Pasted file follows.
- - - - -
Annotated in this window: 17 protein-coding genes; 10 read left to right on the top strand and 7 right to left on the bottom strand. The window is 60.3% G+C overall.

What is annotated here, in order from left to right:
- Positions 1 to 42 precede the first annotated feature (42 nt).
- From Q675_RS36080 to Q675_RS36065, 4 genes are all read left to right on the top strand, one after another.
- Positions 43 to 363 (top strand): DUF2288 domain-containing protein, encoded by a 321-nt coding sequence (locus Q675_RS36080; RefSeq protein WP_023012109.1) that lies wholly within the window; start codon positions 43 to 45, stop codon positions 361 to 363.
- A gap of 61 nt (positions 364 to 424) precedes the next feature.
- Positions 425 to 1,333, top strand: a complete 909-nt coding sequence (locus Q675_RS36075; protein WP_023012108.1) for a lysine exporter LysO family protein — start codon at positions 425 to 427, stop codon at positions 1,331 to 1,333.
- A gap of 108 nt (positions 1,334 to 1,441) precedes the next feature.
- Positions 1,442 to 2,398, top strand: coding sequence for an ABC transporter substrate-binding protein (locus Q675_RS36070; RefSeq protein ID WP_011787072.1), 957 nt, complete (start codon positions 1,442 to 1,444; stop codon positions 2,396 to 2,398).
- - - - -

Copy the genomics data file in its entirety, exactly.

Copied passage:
Annotated in this window: 17 protein-coding genes; 10 read left to right on the top strand and 7 right to left on the bottom strand. The window is 60.3% G+C overall.

What is annotated here, in order from left to right:
- Positions 1 to 42 precede the first annotated feature (42 nt).
- From Q675_RS36080 to Q675_RS36065, 4 genes are all read left to right on the top strand, one after another.
- Positions 43 to 363 (top strand): DUF2288 domain-containing protein, encoded by a 321-nt coding sequence (locus Q675_RS36080; RefSeq protein WP_023012109.1) that lies wholly within the window; start codon positions 43 to 45, stop codon positions 361 to 363.
- A gap of 61 nt (positions 364 to 424) precedes the next feature.
- Positions 425 to 1,333, top strand: a complete 909-nt coding sequence (locus Q675_RS36075; protein WP_023012108.1) for a lysine exporter LysO family protein — start codon at positions 425 to 427, stop codon at positions 1,331 to 1,333.
- A gap of 108 nt (positions 1,334 to 1,441) precedes the next feature.
- Positions 1,442 to 2,398, top strand: coding sequence for an ABC transporter substrate-binding protein (locus Q675_RS36070; RefSeq protein ID WP_011787072.1), 957 nt, complete (start codon positions 1,442 to 1,444; stop codon positions 2,396 to 2,398).